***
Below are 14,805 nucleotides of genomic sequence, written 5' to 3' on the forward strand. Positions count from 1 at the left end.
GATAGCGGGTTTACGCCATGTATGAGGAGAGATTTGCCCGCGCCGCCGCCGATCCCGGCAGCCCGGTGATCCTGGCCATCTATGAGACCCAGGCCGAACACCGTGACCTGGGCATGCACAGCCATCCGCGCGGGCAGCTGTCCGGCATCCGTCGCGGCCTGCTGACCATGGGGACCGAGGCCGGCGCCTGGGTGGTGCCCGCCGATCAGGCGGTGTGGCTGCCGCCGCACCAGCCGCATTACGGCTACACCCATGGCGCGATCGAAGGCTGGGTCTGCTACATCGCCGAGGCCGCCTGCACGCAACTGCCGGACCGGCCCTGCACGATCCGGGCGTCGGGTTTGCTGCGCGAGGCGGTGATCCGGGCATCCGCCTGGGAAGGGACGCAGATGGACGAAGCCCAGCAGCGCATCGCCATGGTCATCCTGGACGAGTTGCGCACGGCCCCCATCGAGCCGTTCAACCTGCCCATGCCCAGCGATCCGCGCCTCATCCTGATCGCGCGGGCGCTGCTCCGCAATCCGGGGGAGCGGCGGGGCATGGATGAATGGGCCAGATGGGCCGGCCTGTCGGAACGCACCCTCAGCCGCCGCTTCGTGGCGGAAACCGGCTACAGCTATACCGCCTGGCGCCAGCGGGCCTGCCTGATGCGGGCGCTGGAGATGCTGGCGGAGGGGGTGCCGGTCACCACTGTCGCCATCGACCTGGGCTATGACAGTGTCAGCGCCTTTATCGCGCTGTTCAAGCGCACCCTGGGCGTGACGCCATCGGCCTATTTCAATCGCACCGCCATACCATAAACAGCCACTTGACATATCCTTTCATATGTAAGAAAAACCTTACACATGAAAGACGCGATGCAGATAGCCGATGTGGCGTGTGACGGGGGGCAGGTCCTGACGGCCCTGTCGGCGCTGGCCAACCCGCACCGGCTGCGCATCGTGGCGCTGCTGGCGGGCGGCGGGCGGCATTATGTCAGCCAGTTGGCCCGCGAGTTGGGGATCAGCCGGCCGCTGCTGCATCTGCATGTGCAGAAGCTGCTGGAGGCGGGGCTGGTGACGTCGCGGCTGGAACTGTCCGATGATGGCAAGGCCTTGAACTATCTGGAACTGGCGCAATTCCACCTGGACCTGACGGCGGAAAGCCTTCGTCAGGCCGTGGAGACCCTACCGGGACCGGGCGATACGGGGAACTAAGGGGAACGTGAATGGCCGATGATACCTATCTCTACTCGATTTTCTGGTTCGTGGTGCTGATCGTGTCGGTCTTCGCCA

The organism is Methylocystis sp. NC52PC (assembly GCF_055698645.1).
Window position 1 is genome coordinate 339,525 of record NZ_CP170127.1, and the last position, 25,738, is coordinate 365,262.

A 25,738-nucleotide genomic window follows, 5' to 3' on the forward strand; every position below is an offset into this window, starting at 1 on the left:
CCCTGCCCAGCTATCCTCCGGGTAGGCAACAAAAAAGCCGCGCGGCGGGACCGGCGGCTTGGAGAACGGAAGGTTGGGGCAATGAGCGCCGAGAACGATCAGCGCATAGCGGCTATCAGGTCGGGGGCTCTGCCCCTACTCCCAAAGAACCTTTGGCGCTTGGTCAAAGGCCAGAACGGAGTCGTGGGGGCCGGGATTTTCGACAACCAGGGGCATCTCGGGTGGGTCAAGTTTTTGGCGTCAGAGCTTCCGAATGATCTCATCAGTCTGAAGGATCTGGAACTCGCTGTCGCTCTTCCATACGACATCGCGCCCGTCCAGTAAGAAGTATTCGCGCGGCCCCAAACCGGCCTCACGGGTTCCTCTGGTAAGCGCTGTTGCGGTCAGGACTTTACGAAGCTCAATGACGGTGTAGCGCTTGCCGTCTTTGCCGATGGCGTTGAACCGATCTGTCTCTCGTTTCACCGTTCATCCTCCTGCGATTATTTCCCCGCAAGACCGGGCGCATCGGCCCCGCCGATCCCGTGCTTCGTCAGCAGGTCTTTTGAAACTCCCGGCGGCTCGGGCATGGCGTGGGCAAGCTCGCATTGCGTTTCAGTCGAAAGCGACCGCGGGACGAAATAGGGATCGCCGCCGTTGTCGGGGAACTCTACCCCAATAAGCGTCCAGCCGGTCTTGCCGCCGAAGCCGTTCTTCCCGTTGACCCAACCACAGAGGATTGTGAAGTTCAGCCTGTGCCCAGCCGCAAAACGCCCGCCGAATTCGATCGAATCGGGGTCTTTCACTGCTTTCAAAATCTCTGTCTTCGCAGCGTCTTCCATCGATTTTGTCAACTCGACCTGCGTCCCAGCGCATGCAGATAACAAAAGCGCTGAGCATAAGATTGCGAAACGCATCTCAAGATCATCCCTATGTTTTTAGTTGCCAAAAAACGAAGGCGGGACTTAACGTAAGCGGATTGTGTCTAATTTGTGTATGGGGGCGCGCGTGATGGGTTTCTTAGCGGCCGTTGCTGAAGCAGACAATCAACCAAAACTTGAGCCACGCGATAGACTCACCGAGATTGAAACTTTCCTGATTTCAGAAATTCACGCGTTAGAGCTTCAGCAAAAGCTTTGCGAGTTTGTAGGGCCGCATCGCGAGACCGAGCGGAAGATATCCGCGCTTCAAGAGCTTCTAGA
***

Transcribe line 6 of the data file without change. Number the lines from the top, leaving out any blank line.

CCCTGCCCAGCTATCCTCCGGGTAGGCAACAAAAAAGCCGCGCGGCGGGACCGGCGGCTTGGAGAACGGAAGGTTGGGGCAATGAGCGCCGAGAACGATCAGCGCATAGCGGCTATCAGGTCGGGGGCTCTGCCCCTACTCCCAAAGAACCTTTGGCGCTTGGTCAAAGGCCAGAACGGAGTCGTGGGGGCCGGGATTTTCGACAACCAGGGGCATCTCGGGTGGGTCAAGTTTTTGGCGTCAGAGCTTCCGAATGATCTCATCAGTCTGAAGGATCTGGAACTCGCTGTCGCTCTTCCATACGACATCGCGCCCGTCCAGTAAGAAGTATTCGCGCGGCCCCAAACCGGCCTCACGGGTTCCTCTGGTAAGCGCTGTTGCGGTCAGGACTTTACGAAGCTCAATGACGGTGTAGCGCTTGCCGTCTTTGCCGATGGCGTTGAACCGATCTGTCTCTCGTTTCACCGTTCATCCTCCTGCGATTATTTCCCCGCAAGACCGGGCGCATCGGCCCCGCCGATCCCGTGCTTCGTCAGCAGGTCTTTTGAAACTCCCGGCGGCTCGGGCATGGCGTGGGCAAGCTCGCATTGCGTTTCAGTCGAAAGCGACCGCGGGACGAAATAGGGATCGCCGCCGTTGTCGGGGAACTCTACCCCAATAAGCGTCCAGCCGGTCTTGCCGCCGAAGCCGTTCTTCCCGTTGACCCAACCACAGAGGATTGTGAAGTTCAGCCTGTGCCCAGCCGCAAAACGCCCGCCGAATTCGATCGAATCGGGGTCTTTCACTGCTTTCAAAATCTCTGTCTTCGCAGCGTCTTCCATCGATTTTGTCAACTCGACCTGCGTCCCAGCGCATGCAGATAACAAAAGCGCTGAGCATAAGATTGCGAAACGCATCTCAAGATCATCCCTATGTTTTTAGTTGCCAAAAAACGAAGGCGGGACTTAACGTAAGCGGATTGTGTCTAATTTGTGTATGGGGGCGCGCGTGATGGGTTTCTTAGCGGCCGTTGCTGAAGCAGACAATCAACCAAAACTTGAGCCACGCGATAGACTCACCGAGATTGAAACTTTCCTGATTTCAGAAATTCACGCGTTAGAGCTTCAGCAAAAGCTTTGCGAGTTTGTAGGGCCGCATCGCGAGACCGAGCGGAAGATATCCGCGCTTCAAGAGCTTCTAGA